Sharp Entering Home LED Lamp Market with Strategic Pricing

Jun 15, 2009
Yasuaki Nagahiro, Nikkei Microdevices
Sharp's new LED lamp to be released in July 2009
Sharp's new LED lamp to be released in July 2009
[Click to enlarge image]
Kozo Takahashi, executive officer and group general manager of the Health and Environment Systems Group of Sharp
Kozo Takahashi, executive officer and group general manager of the Health and Environment Systems Group of Sharp
[Click to enlarge image]

Sharp Corp will release LED light bulbs designed for home use in July 2009 in Japan. After entering the market for commercial lighting in 2008, the company is now breaking into the residential lighting market.

The main feature of the new LED lamps is their prices. There are no manufacturer's suggested retail prices, but their street prices in the market are expected to be about ¥3,900 (approx US$39.7) for the models equivalent to a 40W incandescent bulb and about ¥4,000 for the 60W-equivalent models. Thus, in terms of the price per unit time, the new lamps can now rival incandescent bulbs and bulb-shaped fluorescent lamps.

"In general, an incandescent bulb that lasts 1,000 hours is priced at about ¥100, and a bulb-shaped fluorescent lamp with a life of 6000 to 12,000 hours is sold at about ¥1,000," Sharp said. "So, an LED lamp with a life of 40,000 hours is priced at ¥4,000."

Thus far, LED lamps have barely managed to show their advantages over incandescent bulbs and bulb-shaped fluorescent lamps, taking into account effects such as lower electricity bills and less frequent replacement due to a longer life. It would be fair to say that the prices of the new products have a competitive edge without factoring in these effects.

Initially, Sharp plans to mass-produce the new LED lamps with a monthly output of 200,000 units. In the future, it intends to expand the product lines for both residential and commercial applications, and aims to enlarge its LED lighting business to a scale of ¥50 billion.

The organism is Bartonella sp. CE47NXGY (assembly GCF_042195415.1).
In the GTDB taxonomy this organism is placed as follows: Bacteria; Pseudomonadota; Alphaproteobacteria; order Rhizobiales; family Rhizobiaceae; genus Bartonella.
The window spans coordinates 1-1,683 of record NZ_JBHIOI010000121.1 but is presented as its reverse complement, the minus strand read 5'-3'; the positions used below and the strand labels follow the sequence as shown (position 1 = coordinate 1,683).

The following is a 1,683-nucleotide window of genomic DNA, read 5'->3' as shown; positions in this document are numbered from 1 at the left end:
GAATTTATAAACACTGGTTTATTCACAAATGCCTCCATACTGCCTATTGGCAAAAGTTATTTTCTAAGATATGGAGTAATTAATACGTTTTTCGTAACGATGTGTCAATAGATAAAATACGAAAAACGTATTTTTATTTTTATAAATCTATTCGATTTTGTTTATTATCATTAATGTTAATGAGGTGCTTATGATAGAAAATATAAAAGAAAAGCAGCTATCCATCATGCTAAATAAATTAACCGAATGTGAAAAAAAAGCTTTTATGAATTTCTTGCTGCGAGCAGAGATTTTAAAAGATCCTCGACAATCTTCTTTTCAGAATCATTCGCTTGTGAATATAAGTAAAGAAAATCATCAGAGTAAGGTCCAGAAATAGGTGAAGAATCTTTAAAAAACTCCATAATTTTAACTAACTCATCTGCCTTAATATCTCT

This time, Sharp will release a total of nine models. The 60W-equivalent models are the DL-L60AV, DL-L60AN, DL-L60AL, DL-L601N and DL-L601L.

The DL-L60AV (expected street price: ¥8,000) is equipped with a color adjusting function that enables users to change the color of the light by using the included remote control. The DL-L60AN and DL-L60AL are compatible with a dimmer (both being sold at an expected street price of ¥5,500). The DL-L601N and DL-L601L are the standard models (¥4,000).

The 40W-equivalent lineup is composed of the DL-L40AN and DL-L40AL (both at an expected street price of ¥5,400), which support the use of a dimmer, and the standard models "DL-L401N" and "DL-L401L" (¥3,900).

The DL-L601N, which is the brightest model among the 60W-equivalent models, has a luminance of 520lm with a power consumption of 8.6W, achieving a total efficiency of 74.7%. The 60W-equivalent models are equipped with six LEDs, and the 40W-equivalent models have four LEDs. The color adjustable model DL-L60AV has three white LEDs and three incandescent color LEDs. By changing the luminance of these LEDs, it is possible to adjust the color with the DL-L60AV.

The pricing for the new lamps is strategic.

"Instead of gradually cutting prices by ¥500 and then ¥1,000 after the release, we started with aggressive prices from the beginning," said Kozo Takahashi, executive officer and group general manager of the Health and Environment Systems Group of Sharp. "We are not going to reduce the price, at least not for the next one or two years."

In order to slash the prices, the company "focused on the cost reduction of components and materials, mainly cutting down on the cost of LEDs, power source and cavity," said Tsunehiro Momoi, division deputy general manager & department general manager of the Product Planning Department at the LED Lighting Business Promotion Center of the Health and Environment Systems Group of Sharp.

Although the company is currently procuring LEDs from other manufacturers, it is also considering using its own products in the future. However, it intends to use the most appropriate LEDs, irrespective of the maker of LEDs.

For the improvement of total efficiency, Sharp not just employed highly efficient LEDs but also made a series of efforts. Specifically, it reduced the power circuit loss, adjusted the power factor, optimized the heat dissipation design to prevent the degradation of LED efficiency and developed a diffusion coating material with a higher transmittance.

According to Sharp, the technology developed for diffusers in LCD backlights was applied to the diffusion coating technology. In addition, the company utilized the technique that was used to achieve a 74lm/W luminance for its commercial lighting equipment.